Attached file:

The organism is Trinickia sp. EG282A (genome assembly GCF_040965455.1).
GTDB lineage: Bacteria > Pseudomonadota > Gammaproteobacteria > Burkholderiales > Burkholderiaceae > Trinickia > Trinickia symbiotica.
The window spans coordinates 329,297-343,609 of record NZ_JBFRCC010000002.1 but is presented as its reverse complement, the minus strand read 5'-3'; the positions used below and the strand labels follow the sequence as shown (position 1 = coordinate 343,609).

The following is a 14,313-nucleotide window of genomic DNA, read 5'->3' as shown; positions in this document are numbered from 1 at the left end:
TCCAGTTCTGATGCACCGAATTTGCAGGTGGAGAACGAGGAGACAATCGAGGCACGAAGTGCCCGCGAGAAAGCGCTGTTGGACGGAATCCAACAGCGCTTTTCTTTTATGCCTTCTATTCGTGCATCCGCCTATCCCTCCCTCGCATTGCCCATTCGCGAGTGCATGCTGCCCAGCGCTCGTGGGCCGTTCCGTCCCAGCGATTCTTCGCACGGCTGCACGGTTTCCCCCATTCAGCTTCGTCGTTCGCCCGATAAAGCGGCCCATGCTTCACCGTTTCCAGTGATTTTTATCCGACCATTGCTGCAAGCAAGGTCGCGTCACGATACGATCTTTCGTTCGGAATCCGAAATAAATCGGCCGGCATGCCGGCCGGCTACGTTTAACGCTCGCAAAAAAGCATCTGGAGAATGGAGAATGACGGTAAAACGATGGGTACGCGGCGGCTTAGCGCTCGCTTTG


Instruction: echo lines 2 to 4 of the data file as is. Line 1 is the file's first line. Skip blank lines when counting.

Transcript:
GTDB lineage: Bacteria > Pseudomonadota > Gammaproteobacteria > Burkholderiales > Burkholderiaceae > Trinickia > Trinickia symbiotica.
The window spans coordinates 329,297-343,609 of record NZ_JBFRCC010000002.1 but is presented as its reverse complement, the minus strand read 5'-3'; the positions used below and the strand labels follow the sequence as shown (position 1 = coordinate 343,609).

The following is a 14,313-nucleotide window of genomic DNA, read 5'->3' as shown; positions in this document are numbered from 1 at the left end: